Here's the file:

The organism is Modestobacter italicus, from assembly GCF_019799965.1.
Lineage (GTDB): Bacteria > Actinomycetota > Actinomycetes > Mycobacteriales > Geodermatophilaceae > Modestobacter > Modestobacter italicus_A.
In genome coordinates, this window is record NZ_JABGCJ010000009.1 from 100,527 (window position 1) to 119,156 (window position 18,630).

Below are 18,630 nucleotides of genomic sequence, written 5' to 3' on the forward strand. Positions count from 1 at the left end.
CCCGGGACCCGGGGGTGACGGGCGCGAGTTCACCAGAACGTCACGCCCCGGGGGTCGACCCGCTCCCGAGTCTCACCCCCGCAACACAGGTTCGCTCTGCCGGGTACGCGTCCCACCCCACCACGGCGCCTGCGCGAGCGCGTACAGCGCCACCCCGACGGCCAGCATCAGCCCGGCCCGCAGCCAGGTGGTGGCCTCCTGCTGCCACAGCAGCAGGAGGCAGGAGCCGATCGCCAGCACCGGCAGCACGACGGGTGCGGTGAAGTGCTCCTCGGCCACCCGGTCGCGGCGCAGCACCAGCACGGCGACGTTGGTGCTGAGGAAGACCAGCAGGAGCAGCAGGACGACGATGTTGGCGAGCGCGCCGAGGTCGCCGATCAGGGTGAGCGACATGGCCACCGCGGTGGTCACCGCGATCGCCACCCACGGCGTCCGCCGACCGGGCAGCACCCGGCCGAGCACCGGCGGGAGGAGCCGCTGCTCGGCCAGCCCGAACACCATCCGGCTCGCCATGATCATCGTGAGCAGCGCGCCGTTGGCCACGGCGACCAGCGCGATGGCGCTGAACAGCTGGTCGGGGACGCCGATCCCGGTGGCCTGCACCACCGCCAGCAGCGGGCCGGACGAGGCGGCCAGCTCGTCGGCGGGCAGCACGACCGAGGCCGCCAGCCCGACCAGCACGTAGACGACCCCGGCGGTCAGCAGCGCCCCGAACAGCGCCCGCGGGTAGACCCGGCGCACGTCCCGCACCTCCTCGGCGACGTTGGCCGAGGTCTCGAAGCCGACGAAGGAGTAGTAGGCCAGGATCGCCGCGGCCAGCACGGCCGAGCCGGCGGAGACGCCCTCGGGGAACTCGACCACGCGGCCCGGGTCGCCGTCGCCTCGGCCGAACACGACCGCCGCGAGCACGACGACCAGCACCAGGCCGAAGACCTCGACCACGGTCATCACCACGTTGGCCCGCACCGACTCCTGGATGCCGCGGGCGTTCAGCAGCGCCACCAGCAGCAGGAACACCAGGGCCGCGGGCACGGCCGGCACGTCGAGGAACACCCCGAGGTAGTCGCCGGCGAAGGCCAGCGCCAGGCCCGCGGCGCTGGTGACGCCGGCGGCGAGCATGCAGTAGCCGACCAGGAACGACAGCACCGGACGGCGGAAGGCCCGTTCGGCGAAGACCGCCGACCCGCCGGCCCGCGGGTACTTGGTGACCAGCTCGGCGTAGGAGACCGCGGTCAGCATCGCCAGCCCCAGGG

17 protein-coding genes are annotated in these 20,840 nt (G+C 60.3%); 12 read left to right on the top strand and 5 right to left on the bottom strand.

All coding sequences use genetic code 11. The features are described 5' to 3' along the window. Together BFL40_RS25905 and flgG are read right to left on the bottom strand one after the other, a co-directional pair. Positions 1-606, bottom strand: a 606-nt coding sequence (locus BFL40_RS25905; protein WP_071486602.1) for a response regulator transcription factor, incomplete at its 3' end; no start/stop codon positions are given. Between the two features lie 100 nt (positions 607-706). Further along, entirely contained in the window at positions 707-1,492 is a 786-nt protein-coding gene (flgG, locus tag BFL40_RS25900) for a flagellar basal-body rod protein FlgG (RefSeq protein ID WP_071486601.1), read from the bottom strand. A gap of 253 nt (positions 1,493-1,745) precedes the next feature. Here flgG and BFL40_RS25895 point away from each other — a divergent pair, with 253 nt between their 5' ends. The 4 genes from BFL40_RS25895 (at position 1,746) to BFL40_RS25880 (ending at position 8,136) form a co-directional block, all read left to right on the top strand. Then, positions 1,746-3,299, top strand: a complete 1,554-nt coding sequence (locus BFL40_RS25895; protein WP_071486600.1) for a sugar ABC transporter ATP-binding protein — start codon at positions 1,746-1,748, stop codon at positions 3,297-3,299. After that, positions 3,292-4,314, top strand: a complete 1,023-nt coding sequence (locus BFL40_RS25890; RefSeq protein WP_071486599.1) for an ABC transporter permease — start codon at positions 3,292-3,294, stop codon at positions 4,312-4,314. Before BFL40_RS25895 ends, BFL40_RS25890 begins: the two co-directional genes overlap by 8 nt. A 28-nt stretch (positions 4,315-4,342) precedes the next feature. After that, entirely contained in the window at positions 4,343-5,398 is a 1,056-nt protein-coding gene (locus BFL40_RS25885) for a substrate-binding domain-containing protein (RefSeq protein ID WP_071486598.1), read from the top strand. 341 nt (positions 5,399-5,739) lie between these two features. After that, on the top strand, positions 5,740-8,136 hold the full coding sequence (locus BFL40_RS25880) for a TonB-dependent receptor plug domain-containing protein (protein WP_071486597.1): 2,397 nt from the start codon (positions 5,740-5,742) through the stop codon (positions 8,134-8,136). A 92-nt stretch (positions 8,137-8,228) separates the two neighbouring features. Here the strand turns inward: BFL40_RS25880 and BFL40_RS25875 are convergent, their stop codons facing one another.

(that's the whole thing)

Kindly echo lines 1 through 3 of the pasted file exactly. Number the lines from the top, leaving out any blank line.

The organism is Modestobacter italicus, from assembly GCF_019799965.1.
Lineage (GTDB): Bacteria > Actinomycetota > Actinomycetes > Mycobacteriales > Geodermatophilaceae > Modestobacter > Modestobacter italicus_A.
In genome coordinates, this window is record NZ_JABGCJ010000009.1 from 100,527 (window position 1) to 119,156 (window position 18,630).